May 16, 2011; Source: SecondAct | Some enterprising public libraries around the country think there’s much more they can do to serve aging baby boomers. As a result, they’re starting programs and making other changes designed to cater to the interests and needs of adults between the ages of 50 and 75, a group that’s projected to represent 65 percent of U.S. library patrons by 2014.

In California, where up until a few years ago the state’s library system offered few programs for “mid-life adults,” the Transforming Life after 50 (TLA50) initiative now offers training and guidance on the kinds of programs and resources that would appeal to active, older adults. Stephen Risau, a Portland, Ore., consultant who helped on the TLA50 initiative, says that it’s in the best of interest of libraries “to change because boomers are living extended lives and have active lifestyles, and they’re looking for not only how they could participate in programs but increasing how they might contribute.”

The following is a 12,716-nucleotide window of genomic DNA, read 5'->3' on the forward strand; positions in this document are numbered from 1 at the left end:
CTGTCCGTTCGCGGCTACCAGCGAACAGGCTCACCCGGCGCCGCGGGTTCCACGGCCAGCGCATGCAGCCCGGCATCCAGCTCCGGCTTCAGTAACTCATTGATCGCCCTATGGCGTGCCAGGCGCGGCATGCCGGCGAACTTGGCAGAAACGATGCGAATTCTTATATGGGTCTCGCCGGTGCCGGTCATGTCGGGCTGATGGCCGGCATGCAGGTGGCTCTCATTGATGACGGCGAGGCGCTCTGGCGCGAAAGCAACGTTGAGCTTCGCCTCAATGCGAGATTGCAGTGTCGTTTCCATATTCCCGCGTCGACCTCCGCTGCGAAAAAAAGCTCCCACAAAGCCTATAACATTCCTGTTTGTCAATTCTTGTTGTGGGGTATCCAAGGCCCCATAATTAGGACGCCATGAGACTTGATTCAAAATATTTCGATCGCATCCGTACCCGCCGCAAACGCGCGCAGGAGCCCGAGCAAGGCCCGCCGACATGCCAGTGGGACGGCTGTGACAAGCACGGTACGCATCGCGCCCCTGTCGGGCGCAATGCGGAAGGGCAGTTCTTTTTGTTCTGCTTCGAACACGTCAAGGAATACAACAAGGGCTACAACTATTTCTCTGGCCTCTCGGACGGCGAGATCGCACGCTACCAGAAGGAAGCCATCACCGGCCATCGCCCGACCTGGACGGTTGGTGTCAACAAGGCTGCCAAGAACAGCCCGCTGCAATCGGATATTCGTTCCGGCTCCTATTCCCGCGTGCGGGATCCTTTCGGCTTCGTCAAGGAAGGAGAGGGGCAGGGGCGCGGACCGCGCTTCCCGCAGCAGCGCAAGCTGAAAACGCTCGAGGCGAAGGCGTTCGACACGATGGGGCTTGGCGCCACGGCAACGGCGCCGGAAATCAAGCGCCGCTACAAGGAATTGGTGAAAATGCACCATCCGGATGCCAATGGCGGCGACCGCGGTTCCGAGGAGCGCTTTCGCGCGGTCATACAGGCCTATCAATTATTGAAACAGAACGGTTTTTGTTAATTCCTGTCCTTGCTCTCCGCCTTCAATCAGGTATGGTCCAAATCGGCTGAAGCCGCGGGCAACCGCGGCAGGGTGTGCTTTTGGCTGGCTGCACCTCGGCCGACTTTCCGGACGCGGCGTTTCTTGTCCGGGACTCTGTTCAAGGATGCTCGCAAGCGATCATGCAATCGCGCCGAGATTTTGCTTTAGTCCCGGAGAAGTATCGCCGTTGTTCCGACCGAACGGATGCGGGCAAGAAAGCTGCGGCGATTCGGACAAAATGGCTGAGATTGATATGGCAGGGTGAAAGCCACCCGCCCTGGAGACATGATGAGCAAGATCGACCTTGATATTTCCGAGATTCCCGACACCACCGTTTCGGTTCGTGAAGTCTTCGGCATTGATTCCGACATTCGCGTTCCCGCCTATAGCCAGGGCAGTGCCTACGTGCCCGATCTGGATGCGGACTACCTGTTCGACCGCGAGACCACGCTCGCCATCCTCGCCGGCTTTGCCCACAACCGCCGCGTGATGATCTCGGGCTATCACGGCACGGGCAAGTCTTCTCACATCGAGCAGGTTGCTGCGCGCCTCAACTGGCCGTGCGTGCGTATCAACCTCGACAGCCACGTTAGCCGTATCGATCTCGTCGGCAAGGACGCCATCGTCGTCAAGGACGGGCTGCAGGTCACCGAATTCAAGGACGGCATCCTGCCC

According to SecondAct, changes can be as simple as asking adults who volunteer at the library what they would enjoy doing or find meaningful instead of just assigning tasks to anyone who comes through the door offering to help. According to assistant director Cornelia Van Aken, the Palo Alto library saw an opportunity to engage more mid-life adults in the library, especially those who weren’t interested in volunteering, by offering lunch-hour health and fitness programs.

In Portland, the Multnomah County Library has teamed up with local groups on a service-oriented book club program. Adults participating in Book-to-Action, read a book on a topic and then take part in a related community service project. For example, after reading about Portland’s homelessness problem, participants volunteered at a local center that serves homeless individuals.

At least one California library has come up with a variation of the Portland program. The Hayward Library focuses on organic farming in urban environments and offers participants in its program the opportunity to create gardens at area elementary schools.—Bruce Trachtenberg